Little Dramas Staged / Plotting from History / Projective Theory of Technology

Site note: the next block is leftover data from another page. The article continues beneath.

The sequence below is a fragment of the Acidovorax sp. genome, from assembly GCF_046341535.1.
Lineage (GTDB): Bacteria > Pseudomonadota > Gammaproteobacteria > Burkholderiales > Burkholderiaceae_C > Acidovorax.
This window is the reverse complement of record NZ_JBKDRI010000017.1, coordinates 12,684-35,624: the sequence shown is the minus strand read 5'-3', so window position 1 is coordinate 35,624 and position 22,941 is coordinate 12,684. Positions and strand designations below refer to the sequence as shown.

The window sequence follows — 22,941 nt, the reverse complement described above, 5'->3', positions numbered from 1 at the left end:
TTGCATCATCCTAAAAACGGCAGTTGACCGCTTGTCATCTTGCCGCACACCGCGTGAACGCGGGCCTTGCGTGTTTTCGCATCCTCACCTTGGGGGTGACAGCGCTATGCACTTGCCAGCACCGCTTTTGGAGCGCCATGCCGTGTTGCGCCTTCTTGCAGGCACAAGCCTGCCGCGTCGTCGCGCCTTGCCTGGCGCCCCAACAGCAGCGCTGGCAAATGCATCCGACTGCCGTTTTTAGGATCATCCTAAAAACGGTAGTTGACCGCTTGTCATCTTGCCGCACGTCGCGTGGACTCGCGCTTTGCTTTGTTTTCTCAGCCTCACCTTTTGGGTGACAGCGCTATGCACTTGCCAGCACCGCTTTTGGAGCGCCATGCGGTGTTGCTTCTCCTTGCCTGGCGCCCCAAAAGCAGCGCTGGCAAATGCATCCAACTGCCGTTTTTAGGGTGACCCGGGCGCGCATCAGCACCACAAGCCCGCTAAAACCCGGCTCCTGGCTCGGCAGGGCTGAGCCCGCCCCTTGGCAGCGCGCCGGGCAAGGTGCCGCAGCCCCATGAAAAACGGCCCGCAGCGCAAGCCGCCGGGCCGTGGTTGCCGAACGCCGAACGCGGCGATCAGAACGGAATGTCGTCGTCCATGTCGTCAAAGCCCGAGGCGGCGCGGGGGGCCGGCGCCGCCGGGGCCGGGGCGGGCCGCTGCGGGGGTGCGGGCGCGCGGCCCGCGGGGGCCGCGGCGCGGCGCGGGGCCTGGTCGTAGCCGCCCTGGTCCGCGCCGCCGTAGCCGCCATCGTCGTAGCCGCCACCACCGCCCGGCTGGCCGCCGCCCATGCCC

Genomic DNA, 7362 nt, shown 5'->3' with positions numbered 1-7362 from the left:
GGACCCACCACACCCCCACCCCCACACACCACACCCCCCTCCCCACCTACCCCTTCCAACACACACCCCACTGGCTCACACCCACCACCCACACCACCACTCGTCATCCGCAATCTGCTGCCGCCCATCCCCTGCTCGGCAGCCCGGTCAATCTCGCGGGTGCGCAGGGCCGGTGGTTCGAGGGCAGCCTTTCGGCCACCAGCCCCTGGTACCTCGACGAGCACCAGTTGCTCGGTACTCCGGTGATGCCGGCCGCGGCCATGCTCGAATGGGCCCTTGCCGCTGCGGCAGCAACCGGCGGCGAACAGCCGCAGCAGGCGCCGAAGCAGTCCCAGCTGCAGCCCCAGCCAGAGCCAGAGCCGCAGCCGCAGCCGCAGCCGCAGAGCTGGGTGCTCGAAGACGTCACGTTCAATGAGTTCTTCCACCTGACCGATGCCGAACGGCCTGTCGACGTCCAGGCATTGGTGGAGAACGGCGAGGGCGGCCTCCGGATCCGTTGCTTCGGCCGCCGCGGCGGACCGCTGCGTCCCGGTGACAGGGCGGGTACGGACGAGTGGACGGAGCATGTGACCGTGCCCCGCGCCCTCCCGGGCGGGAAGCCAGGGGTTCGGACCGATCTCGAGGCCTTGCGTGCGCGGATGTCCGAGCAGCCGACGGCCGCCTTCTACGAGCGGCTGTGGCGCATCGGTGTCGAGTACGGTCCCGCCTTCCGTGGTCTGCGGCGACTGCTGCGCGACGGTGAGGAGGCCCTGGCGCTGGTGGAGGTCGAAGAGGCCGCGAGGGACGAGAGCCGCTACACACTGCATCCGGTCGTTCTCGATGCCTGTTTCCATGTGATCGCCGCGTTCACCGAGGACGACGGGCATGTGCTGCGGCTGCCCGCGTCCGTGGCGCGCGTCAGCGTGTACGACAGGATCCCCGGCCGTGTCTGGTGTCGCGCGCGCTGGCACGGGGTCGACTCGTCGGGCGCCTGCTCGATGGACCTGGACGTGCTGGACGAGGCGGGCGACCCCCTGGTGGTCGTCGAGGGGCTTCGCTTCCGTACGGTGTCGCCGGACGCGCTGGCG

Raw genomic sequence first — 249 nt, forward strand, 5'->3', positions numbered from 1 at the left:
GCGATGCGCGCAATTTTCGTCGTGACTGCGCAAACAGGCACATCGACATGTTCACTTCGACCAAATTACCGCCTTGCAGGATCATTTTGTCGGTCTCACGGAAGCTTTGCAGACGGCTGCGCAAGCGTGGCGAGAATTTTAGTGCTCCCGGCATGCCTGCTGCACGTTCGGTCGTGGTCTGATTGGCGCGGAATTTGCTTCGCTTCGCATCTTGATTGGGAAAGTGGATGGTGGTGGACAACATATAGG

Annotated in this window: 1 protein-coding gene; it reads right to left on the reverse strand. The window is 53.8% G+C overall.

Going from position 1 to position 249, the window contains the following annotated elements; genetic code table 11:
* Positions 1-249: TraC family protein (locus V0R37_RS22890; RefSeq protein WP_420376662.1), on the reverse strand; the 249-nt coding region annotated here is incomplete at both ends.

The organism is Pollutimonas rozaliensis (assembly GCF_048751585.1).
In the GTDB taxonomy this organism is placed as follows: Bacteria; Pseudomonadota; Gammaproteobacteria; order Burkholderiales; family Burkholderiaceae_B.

Object Oriented Philosophy (OOP) – or turning the Style of Neue Sachlichkeit into a philosophical Doctrine ?